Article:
Senator Sam Brownback - Crazy as a bedbug, and proud of it...
From the NY Times
December 19, 2006
Senator Removes His Block on Federal Court Nominee
By NEIL A. LEWIS
WASHINGTON, Dec. 18 — Senator Sam Brownback of Kansas, who blocked the confirmation of a woman to the federal bench because she attended a same-sex commitment ceremony for the daughter of her long-time neighbors, says he will now allow a vote on the nomination.
Mr. Brownback, a possible contender for the Republican presidential nomination in 2008, said in a recent interview that when the Senate returned in January, he would allow a vote on Janet Neff, a 61-year-old Michigan state judge, who was nominated to a Federal District Court seat.
Mr. Brownback, who has been criticized for blocking the nomination, said he would also no longer press a proposed solution he offered on Dec. 8 that garnered even more criticism: that he would remove his block if Judge Neff agreed to recuse herself from all cases involving same-sex unions.
In an interview last week, Mr. Brownback said that he still believed Judge Neff’s behavior raised serious questions about her impartiality and that he was likely to vote against her. But he said he did not realize his proposal — asking a nominee to agree in advance to remove herself from deciding a whole category of cases — was so unusual as to be possibly unprecedented. Legal scholars said it raised constitutional questions of separation of powers for a senator to demand that a judge commit to behavior on the bench in exchange for a vote.
Mr. Brownback said that he believed Judge Neff’s attendance at the 2002 ceremony merited further investigation, but that he had not meant to set any precedent with his proposal. “It was the last day of the session and I was just trying to provide some accommodation to see if we could make this thing go forward,” he said.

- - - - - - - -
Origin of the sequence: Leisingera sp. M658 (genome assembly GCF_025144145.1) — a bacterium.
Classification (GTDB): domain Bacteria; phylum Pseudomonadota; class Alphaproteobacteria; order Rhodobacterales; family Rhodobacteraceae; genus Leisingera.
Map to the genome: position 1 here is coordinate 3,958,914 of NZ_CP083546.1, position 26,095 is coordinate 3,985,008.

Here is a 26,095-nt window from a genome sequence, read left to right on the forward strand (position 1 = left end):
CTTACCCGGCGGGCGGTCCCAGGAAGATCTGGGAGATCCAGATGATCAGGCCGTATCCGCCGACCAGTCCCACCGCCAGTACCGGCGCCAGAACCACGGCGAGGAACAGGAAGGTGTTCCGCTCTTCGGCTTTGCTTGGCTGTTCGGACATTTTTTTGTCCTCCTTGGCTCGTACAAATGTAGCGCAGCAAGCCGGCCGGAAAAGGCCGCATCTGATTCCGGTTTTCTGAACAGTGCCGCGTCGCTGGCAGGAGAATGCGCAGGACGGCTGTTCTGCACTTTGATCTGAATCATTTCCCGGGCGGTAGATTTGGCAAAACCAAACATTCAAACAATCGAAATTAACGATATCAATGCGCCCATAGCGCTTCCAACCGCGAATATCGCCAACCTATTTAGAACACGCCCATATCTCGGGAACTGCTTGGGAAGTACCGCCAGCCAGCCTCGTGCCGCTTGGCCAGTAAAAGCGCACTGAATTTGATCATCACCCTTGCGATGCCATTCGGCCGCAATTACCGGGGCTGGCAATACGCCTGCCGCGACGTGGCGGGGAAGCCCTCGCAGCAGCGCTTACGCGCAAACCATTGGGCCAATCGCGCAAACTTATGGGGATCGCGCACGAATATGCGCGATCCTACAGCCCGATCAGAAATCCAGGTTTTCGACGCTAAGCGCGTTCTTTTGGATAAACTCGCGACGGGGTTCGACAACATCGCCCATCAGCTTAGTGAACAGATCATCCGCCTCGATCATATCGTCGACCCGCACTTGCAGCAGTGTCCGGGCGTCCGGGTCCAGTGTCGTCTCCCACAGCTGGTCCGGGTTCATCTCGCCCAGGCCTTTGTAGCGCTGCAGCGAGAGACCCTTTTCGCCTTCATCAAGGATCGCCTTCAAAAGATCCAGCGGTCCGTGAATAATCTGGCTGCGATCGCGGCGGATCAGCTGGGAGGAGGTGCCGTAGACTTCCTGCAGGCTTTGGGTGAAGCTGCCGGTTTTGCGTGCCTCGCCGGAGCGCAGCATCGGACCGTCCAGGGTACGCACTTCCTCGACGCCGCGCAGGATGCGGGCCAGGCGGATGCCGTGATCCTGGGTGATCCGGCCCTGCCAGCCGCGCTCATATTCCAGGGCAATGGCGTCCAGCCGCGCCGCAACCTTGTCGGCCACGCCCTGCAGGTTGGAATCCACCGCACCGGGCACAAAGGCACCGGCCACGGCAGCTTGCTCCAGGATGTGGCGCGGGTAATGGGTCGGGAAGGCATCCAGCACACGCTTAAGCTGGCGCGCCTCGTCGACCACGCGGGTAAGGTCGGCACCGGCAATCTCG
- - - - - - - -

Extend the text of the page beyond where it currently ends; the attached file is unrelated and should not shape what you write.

He said that “this is a big hot-button issue” and that Judge Neff had not made it clear that her presence at the ceremony did not mean she could not rule without bias in deciding cases involving same-sex unions. “I’d like to know more factually about what took place,” he said.
On Oct. 12, Judge Neff answered a long list of written questions from Mr. Brownback. In her letter, she said she would decide any cases that came before her according to the law and the Constitution and would not be guided by her personal views. That is the same pledge that several conservative Republican judicial nominees made when asked whether their blunt personal statements opposing abortion rights and same-sex marriages would affect their performance on the bench.
Mr. Brownback, a member of the Judiciary Committee who supported those other nominees, has tried to put himself forward as the Republican presidential contender who best represents the interests of the nation’s conservative religious community.
In her letter, Judge Neff said she had attended the ceremony in Massachusetts as a guest, not as a presiding jurist. As the ceremony occurred before Massachusetts’s highest court approved same-sex unions, it did not have any legal validity.
One of the women in the ceremony, Judge Neff wrote, was the daughter of a family who had lived next door for 26 years. She said the families were so close that the woman was, in effect, a part of her family and was like a big sister to her own daughters. She said that she had delivered a homily at the ceremony and that “it was no different than being asked by my own daughters to be part of an important event in their lives.”
Charles Fried, a Harvard Law School professor and leading conservative scholar, said Mr. Brownback’s actions were improper. “First of all, people go to parties for all sorts of reasons,” Professor Fried said, and how one would rule on a case should not be inferred from that private activity.
Further, he said, “It would be inappropriate for the judge to recuse herself from any such case because it is a judge’s duty to sit on cases” unless there is a clear conflict of interest. There would be a genuine conflict of interest, he said, if the judge had a financial interest in a case’s result or had been associated with one of the parties in the case.
“For her to agree to any such restriction in this case would be wrong,” said Professor Fried, who has been both a judge and the solicitor general of the United States.
Judge Neff’s nomination was included in a package of more than a dozen nominees whose confirmation had been agreed upon by both Democrats and Republicans. Mr. Brownback’s objections held up the whole roster of nominees.
Mr. Brownback said that when Judge Neff was renominated in January, he would insist only that the nomination not be approved in a voice vote, but one in which each senator is obliged to record a personal vote.
Would the Senator's logic also apply if a judicial nominee went to a religious gathering, and another Senator demanded that the nominee recuse themselves from any cases re: the establishment clause?
I hope this guy makes a huge, well-funded run for President. It will provide lots of comedy material.